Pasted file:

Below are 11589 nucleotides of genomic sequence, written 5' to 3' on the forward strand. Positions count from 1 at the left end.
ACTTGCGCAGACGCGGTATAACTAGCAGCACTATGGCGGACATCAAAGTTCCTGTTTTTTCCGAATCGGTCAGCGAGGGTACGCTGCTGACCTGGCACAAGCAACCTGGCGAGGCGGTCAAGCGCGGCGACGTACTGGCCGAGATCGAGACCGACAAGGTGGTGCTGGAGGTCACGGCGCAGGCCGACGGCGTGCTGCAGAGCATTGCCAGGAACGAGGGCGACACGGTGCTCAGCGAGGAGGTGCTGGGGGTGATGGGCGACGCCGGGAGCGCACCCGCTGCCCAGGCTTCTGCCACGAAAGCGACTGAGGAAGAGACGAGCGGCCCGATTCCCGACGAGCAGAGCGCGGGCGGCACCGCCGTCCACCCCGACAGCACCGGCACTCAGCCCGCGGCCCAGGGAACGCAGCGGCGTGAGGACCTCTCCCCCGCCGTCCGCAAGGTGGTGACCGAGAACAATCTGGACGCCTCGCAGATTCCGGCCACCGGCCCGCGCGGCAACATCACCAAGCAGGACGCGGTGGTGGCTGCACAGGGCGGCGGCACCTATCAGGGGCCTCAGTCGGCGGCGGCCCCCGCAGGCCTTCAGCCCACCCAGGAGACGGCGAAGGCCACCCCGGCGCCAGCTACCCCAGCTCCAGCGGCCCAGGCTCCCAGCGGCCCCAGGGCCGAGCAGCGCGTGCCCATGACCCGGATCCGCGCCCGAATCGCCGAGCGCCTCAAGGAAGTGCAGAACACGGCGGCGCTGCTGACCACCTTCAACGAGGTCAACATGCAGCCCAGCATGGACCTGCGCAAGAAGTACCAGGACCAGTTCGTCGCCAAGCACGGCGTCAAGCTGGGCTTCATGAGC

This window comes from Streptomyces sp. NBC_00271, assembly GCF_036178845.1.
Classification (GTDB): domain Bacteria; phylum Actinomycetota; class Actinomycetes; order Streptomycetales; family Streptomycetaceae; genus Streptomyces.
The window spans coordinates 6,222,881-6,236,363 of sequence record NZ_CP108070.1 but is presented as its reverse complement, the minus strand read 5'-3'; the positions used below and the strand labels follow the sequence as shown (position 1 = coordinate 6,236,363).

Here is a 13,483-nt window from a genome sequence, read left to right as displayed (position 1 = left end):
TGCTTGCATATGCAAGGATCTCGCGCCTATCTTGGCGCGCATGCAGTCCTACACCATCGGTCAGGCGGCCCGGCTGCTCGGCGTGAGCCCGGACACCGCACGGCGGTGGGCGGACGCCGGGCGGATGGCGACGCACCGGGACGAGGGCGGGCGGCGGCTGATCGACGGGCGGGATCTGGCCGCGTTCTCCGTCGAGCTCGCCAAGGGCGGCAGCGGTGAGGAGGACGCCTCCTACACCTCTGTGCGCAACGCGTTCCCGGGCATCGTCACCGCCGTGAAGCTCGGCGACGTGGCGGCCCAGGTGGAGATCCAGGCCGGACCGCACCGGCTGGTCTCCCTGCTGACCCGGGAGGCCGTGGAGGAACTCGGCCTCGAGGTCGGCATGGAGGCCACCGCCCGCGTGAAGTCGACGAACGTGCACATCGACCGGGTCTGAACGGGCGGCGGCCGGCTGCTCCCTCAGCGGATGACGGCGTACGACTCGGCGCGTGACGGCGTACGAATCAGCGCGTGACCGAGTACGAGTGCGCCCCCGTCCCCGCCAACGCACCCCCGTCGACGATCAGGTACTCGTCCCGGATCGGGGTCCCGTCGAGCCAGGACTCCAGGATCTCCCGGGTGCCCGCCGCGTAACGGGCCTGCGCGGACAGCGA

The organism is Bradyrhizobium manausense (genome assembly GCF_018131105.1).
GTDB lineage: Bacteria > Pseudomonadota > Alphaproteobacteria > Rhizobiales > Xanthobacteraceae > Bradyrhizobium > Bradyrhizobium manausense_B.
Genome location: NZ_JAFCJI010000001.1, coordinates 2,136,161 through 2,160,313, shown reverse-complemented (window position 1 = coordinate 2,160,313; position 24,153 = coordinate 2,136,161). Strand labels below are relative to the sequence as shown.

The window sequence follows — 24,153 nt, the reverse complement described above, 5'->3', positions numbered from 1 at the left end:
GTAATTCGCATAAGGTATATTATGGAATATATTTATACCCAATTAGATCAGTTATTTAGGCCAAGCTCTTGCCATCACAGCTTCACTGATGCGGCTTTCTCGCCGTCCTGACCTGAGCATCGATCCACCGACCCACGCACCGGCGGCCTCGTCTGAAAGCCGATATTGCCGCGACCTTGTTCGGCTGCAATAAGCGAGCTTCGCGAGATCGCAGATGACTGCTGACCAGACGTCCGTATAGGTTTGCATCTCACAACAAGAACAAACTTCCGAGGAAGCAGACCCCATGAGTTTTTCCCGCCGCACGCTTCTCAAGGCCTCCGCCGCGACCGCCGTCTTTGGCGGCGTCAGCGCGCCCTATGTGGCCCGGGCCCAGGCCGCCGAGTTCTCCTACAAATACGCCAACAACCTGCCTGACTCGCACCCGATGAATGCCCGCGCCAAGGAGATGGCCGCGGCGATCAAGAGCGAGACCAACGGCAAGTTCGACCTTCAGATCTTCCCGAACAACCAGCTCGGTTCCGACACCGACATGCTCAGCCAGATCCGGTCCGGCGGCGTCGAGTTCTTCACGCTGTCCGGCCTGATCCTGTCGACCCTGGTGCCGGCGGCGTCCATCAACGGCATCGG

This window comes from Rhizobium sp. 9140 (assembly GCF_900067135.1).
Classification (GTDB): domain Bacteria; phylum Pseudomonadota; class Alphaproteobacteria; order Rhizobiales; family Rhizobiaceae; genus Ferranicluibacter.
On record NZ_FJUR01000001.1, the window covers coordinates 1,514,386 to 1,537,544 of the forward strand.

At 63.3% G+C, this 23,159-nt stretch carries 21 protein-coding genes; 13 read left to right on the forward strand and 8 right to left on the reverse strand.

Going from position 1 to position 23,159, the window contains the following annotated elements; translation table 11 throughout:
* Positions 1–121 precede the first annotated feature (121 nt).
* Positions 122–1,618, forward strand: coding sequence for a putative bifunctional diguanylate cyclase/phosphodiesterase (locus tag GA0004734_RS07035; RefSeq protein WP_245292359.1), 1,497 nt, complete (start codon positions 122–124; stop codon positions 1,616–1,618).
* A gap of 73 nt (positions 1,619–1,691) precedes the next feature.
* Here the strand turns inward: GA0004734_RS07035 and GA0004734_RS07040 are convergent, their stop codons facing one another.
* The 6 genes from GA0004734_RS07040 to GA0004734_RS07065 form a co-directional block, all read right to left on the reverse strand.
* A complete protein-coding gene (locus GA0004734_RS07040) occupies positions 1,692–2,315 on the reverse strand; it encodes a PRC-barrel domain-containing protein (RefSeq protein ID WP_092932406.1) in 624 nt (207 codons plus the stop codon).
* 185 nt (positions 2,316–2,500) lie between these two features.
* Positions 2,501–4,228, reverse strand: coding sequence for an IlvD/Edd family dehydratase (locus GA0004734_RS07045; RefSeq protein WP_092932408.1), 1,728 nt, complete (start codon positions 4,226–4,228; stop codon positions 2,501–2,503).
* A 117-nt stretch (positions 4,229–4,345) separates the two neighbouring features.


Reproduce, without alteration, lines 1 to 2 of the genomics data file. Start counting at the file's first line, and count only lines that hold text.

Below are 11589 nucleotides of genomic sequence, written 5' to 3' on the forward strand. Positions count from 1 at the left end.
ACTTGCGCAGACGCGGTATAACTAGCAGCACTATGGCGGACATCAAAGTTCCTGTTTTTTCCGAATCGGTCAGCGAGGGTACGCTGCTGACCTGGCACAAGCAACCTGGCGAGGCGGTCAAGCGCGGCGACGTACTGGCCGAGATCGAGACCGACAAGGTGGTGCTGGAGGTCACGGCGCAGGCCGACGGCGTGCTGCAGAGCATTGCCAGGAACGAGGGCGACACGGTGCTCAGCGAGGAGGTGCTGGGGGTGATGGGCGACGCCGGGAGCGCACCCGCTGCCCAGGCTTCTGCCACGAAAGCGACTGAGGAAGAGACGAGCGGCCCGATTCCCGACGAGCAGAGCGCGGGCGGCACCGCCGTCCACCCCGACAGCACCGGCACTCAGCCCGCGGCCCAGGGAACGCAGCGGCGTGAGGACCTCTCCCCCGCCGTCCGCAAGGTGGTGACCGAGAACAATCTGGACGCCTCGCAGATTCCGGCCACCGGCCCGCGCGGCAACATCACCAAGCAGGACGCGGTGGTGGCTGCACAGGGCGGCGGCACCTATCAGGGGCCTCAGTCGGCGGCGGCCCCCGCAGGCCTTCAGCCCACCCAGGAGACGGCGAAGGCCACCCCGGCGCCAGCTACCCCAGCTCCAGCGGCCCAGGCTCCCAGCGGCCCCAGGGCCGAGCAGCGCGTGCCCATGACCCGGATCCGCGCCCGAATCGCCGAGCGCCTCAAGGAAGTGCAGAACACGGCGGCGCTGCTGACCACCTTCAACGAGGTCAACATGCAGCCCAGCATGGACCTGCGCAAGAAGTACCAGGACCAGTTCGTCGCCAAGCACGGCGTCAAGCTGGGCTTCATGAGC